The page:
The dumbest bumper sticker – Namaste. The divine in me recognizes the divine in you. So feel the love, please, while I cut you up aggressively while on the phone sipping a latte cos I’m late to my Bikram class, fucker!

Great sentiment, poor placement.

Which is much how I felt about Pirate Camp last week when everything went all lemony for a minute and I had just Had Enough.

I’m going to stick with the lemon thing, even though it’s stupid because, well, the stupid in me recognizes the stupid in you. Sometimes stupid rules ok!

This week, after returning from a brief, but particularly enjoyable 5 day trip to the United States, staying in hotels, dining out in DC, tramping round museums and then visiting with family in climate-controlled comfort, we came back to the following:

A car that stunk thanks to a glass pyrex container full of scrambled egg (yup!) that we had half eaten on the ferry the morning we left and then forgotten about in the trunk. There were maggots – Maggots!

photo 1-3Coco’s second birthday and party, which was wonderful and delightful, as only your own child’s birthday can be. It was a jewel of a day preceding the news that Tropical Storm Bertha was on her way to us.

A day deciding what and how to decamp, watching forecasts and assessing risk.

A day bringing down the day camp area. We left up the Soulpad, which incidentally fared AWESOMELY in the wind and rain that came; but our plan entailed taking down the kitchen and living areas, distmantling the play tent, and stowing away the toys and delicates up at the house. We took down our tarp roofs, putting pallets all over the kitchen floor, placing on them what we weren’t bringing up to the house, and then covering the whole area with copious tarpage before lashing it all down with ropes.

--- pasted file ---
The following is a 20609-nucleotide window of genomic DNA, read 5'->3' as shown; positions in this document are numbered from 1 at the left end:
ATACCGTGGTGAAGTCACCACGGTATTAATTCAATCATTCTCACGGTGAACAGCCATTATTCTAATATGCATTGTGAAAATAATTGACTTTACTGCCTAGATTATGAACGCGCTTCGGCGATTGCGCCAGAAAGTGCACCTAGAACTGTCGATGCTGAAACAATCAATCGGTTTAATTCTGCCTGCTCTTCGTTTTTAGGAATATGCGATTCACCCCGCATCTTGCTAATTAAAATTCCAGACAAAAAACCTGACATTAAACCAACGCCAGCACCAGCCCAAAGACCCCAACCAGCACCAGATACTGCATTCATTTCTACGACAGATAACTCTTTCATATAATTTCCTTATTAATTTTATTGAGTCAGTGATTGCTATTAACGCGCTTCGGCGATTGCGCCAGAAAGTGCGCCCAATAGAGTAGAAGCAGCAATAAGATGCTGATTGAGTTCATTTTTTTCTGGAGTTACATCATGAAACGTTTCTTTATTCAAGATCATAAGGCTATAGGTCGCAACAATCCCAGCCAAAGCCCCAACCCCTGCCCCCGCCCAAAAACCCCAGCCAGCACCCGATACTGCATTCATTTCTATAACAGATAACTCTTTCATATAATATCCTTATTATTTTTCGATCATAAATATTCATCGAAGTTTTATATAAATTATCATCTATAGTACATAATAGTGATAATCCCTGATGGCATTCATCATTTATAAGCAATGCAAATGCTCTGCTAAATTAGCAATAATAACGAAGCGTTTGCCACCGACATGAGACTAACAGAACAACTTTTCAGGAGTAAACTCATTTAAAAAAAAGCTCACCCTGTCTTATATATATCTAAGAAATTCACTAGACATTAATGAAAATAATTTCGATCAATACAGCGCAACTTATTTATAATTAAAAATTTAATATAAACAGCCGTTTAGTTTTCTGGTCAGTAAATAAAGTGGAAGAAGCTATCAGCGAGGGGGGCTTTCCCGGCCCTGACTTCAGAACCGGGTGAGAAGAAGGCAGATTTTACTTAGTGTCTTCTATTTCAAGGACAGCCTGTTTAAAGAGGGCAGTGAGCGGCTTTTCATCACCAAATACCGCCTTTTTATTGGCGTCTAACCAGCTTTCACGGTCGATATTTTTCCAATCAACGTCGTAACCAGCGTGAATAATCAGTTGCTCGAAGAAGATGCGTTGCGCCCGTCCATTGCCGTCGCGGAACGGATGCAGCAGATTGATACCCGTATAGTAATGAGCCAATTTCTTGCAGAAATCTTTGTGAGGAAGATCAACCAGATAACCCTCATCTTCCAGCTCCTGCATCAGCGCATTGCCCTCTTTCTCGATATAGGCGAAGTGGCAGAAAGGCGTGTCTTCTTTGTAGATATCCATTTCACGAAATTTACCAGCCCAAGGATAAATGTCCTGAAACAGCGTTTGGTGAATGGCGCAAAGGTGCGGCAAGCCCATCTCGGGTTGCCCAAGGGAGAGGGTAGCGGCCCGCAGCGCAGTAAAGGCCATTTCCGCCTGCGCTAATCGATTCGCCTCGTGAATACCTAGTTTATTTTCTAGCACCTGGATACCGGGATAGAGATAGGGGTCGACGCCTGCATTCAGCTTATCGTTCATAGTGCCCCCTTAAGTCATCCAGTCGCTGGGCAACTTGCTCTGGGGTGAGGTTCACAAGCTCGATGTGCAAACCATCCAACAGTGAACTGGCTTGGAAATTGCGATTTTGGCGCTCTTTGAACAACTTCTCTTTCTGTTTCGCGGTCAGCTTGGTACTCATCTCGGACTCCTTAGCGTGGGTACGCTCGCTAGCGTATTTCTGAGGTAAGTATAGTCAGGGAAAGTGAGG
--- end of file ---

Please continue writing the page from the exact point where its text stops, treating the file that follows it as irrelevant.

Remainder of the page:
Then, after a somewhat shockingly aggressive wet and blowy start that lasted about 20 minutes, it rained and blew gusts for the rest of the day, much like a crappy wintery day in England. Nothing dramatic at all. Which is obviously a good thing.

We were in the house, so remained dry. The house didn’t. So we had some water management on our hands but it was altogether pretty fun and movietastic, with pizza and tea, left-over chocolate birthday cake and the feeling that we were camping out, oddly.

Then came the following day.

And the avoidance.

Then the next, and the meltdown.

Up went the tarps anew. And somehow flappier and holier than before, and more tarpy feeling, strangely…

Out came the random stuff that had been stored under tarp, some of it damp and stinky. Most of it fine and dandy.

But then, for some reason came the overwhelming and deparate feeling that this was all a massive bunch of f*@#ing lemons, and, no, I did NOT want to make F*&@#ING LEMONDADE, darnit. I wanted climate controlled sleeping quarters, a whirlpool tub, clean carpet under my feet, a dishwasher, a maid, electric lights to see by in the evening and a TV room I can shove my kids in when they get on my nerves.


But, no, in an amazing fit of blind insanity, we had chosen to raise our kids under a plastic bag, with a cold-water hose, some shitty solar lanterns and a propane double-burner stove that now, of course, just ran out of gas.


It was ugly actually. We made our stupid lemonade. We put things back together. But, if I am honest – and I can be nothing if not – all I could feel was a deep sense of hostility towards myself and my situation.

Then I had a chat with myself in the office. I watched my monkey mind be the ridiculously self-destructive tw@t that it is. I talked things through a little with my husband, I called my mother, took the kids to the library and drank a coffee while reading aloud children’s fiction and playing with wooden blocks.

Then I went to the beach.

photo 2-4Then we all went to the beach. We snorkeled with Parrot Fish, Tang, Snapper, Butterfly Fish, violet sea fans and Green Turtles.

We explored rock pools and followed crabs, jumped off rocks and tickled coy sea anemones.

I watched my son dive down and slip through the turquoise waters like a gilded dolphin.

I was blown open watching my children, naked, wild, and free while the sun’s rays soaked into my skin and my crabbiness side-stepped the hell away (almost) entirely.

It was gone by the end of the night, after spending the late afternoon with friends, struck down by a mind-splitting, defragmenting, son of a migraine; and then a nap while said friends watched my kids; and then an evening stretching out with the same friends, eating and sharing and laughing and connecting.

Talking about the way you live with people who actually Get It, and who live by their own version of similar principles, simply cannot be beaten in the social stakes. It is the best thing. It is co-creative, inspiring, deeply supportive and truly synergistic.